Political cartoons | The Association of American Editorial Cartoonists is calling for an independent review of the audio tape provided by the LAPD to the Los Angeles Times to refute Ted Rall’s claim he was treated roughly by an officer when he was stopped for jaywalking. “Determining the truth in this matter is important to Mr. Rall’s personal and professional reputation, and to the rights of journalists to freely express themselves,” the statement said, adding that the newspaper “should have demanded a higher standard of proof in this matter.”
Crime | OneBookShelf, which operates the digital-comics website DriveThruComics and several other retail sites, has suffered a data breach. “A hacker found a crack in our defenses and got in,” the company said in a Q&A on its websites. Hackers stole credit card information from transactions processed between July 10 and Aug. 6, and used the OneBookShelf’s servers to launch DDOS attack on other sites. It’s not clear which numbers were exposed, but the company recommends customers who made transactions, or had credit card information stored on the site during that time, get new cards. [ICv2]
Creators | Daniel Clowes talks about Eightball, his hate mail, and the Shia LaBeouf affair: “I mean, I don’t hold a grudge. I don’t think about it that much. But I don’t think what he did was really forgivable. I don’t know that it matters that much if he’s apologizing or whatever. I just hate the idea of anybody doing that to some young artist who couldn’t hire legal representation. I’m sort of the one guy who could deal with something like that, and it would be really possible for somebody with his amount of money and power to just crush some poor young artist if that happened to them, and I would hate to see that. So I don’t think it’s something that needs to be forgiven; I think it’s something that always needs to be thought of as just a horrible thing to do.” [Vulture]
Awards | Roz Chast won the Reuben Award for cartoonist of the year, presented over the weekend in Washington, D.C., by the National Cartoonists Society. Divisional award winners of note include Jules Feiffer (Kill My Mother) for Graphic Novel, Jason Latour (Southern Bastards) for Comic Book, Danielle Corsetto (Girls with Slingshots) for Online Comics-Short Form, Minna Sundberg (Stand Still, Stay Silent) for Online Comics-Long Form, Hilary Price (Rhymes with Orange) for Newspaper Panel Cartoon, and Stephan Pastis (Pearls Before Swine) for Newspaper Comic Strip. [National Cartoonists Society]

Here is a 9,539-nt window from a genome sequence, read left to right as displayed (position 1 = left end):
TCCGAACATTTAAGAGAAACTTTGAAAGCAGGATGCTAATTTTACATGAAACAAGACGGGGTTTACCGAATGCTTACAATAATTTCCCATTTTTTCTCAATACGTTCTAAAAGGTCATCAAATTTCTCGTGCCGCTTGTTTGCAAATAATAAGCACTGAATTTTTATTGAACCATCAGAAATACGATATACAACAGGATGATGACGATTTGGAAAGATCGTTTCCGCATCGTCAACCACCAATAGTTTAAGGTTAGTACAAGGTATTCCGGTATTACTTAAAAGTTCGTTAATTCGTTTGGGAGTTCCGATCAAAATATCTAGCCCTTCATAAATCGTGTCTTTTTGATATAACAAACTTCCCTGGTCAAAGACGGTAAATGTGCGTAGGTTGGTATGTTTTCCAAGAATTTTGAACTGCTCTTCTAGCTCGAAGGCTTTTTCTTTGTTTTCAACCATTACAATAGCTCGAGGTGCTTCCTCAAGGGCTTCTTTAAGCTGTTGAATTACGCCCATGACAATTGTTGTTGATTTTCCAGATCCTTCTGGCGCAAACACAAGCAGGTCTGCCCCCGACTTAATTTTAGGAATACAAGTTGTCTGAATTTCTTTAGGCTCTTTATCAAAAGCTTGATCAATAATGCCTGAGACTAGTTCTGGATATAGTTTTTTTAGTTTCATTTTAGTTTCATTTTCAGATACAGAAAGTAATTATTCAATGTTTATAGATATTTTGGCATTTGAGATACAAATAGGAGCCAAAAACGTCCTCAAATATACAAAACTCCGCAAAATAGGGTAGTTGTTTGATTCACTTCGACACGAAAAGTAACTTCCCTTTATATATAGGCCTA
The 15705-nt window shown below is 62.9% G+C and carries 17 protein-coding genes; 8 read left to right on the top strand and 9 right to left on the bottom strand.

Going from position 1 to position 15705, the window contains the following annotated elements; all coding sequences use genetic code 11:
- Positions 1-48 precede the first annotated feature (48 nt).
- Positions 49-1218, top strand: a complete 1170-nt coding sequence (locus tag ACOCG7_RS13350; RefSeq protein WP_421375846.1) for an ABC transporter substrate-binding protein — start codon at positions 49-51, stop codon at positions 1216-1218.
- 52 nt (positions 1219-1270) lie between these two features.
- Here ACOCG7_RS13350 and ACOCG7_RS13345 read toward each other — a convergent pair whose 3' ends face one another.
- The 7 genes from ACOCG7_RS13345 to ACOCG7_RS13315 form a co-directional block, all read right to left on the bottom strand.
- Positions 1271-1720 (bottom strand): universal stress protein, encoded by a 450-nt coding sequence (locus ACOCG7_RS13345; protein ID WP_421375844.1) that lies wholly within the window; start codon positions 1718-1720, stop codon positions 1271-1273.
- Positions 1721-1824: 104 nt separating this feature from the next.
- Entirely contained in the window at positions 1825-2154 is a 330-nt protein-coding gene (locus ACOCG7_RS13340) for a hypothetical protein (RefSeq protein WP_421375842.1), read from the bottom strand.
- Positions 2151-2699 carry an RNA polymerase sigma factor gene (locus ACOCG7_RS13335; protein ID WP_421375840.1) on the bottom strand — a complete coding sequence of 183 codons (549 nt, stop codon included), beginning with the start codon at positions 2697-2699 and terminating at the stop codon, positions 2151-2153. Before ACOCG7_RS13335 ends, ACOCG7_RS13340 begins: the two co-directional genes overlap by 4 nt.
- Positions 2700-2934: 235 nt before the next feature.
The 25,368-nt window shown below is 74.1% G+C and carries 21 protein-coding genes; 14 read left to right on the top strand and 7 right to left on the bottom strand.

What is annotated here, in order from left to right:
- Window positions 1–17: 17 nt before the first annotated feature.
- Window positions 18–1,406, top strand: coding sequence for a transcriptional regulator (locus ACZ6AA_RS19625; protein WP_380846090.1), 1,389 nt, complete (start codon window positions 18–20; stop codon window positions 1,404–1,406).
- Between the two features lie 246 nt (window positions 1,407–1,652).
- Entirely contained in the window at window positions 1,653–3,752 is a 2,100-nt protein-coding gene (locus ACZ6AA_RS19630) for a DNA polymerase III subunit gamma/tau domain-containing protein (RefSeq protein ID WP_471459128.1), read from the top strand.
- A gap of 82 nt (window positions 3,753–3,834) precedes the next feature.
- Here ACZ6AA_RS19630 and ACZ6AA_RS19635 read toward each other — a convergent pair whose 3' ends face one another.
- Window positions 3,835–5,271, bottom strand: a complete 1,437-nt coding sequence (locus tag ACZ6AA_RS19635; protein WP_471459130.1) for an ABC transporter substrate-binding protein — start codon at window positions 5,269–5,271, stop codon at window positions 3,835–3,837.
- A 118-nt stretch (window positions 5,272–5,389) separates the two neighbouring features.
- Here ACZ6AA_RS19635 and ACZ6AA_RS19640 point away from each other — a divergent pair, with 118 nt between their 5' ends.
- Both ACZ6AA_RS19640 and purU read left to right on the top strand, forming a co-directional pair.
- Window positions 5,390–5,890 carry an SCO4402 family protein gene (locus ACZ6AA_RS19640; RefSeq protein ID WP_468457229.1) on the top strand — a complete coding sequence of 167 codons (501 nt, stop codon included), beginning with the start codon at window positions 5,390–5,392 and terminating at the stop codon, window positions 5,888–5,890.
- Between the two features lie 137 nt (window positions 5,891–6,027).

Legal | Nicaragua has refused entry to the French cartoonist Julien Berjeaut, who uses the pen name “Jul.” Berjeaut, who has done freelance work for Charlie Hebdo, was slated to be part of a panel titled “Humor against barbarity, homage to Charlie Hebdo and freedom of expression” at a conference in Managua. He made a video that was played at the event instead. Berjeaut said he doesn’t know why he was barred from the country. [Miami Herald]
Legal | Two men were questioned by police after they were spotted taking photos of the home of Laurent Sourisseau, the publishing director of the French satirical magazine Charlie Hebdo. Sourisseau has been under police guard since the January attack on Charlie Hebdo‘s Paris headquarters, in which 12 people were killed. [The Local]
Conventions | Yu-Gi-Oh! creator Kazuki Takahashi will be a guest in July at Comic-Con International. Yu-Gi-Oh! is a card-fighting manga that has inspired a number of anime and manga spinoffs as well as, logically enough, a card game. This is the second announcement in two weeks of a high-profile manga-ka coming to America, as Naruto creator Masashi Kishimoto will be a special guest in October at New York Comic Con. [Anime News Network]
Awards | Jillian and Mariko Tamaki’s This One Summer is the winner of the Lynd Ward Graphic Novel Prize, and Richard McGuire’s Here is the 2015 Honoree. [Pennsylvania Center for the Book]
Creators | Fast Company named writer Kelly Sue DeConnick as one of its 100 “Most Creative People in Business 2015,” a list that includes innovators in technology, scientific research, entertainment, medicine and social media. The writer of such comics as Bitch Planet and Pretty Deadly, DeConnick is cited specifically for “reanimating a superhero,” Captain Marvel. [Fast Company]
Awards | Bad Blood, the Dark Horse miniseries written by Jonathan Maberry and illustrated by Tyler Crook, won the Bram Stoker Award for superior achievement in a graphic novel, presented over the weekend by the Horror Writers Association. [Horror Writers Association]
The winners of the 2015 Doug Wright Awards, recognizing the best in English-language comics by Canadians, were presented Saturday in conjunction with the Toronto Comic Arts Festival. This year’s recipients were:
Best Book: Fatherland, by Nina Bunjevac
The Spotlight Award (aka “The Nipper”): Photobooth: A Biography, by Meags Fitzgerald
Pigskin Peters Awards (for experimental or avant-garde work): “Swinespritzen,” by Connor Willumsen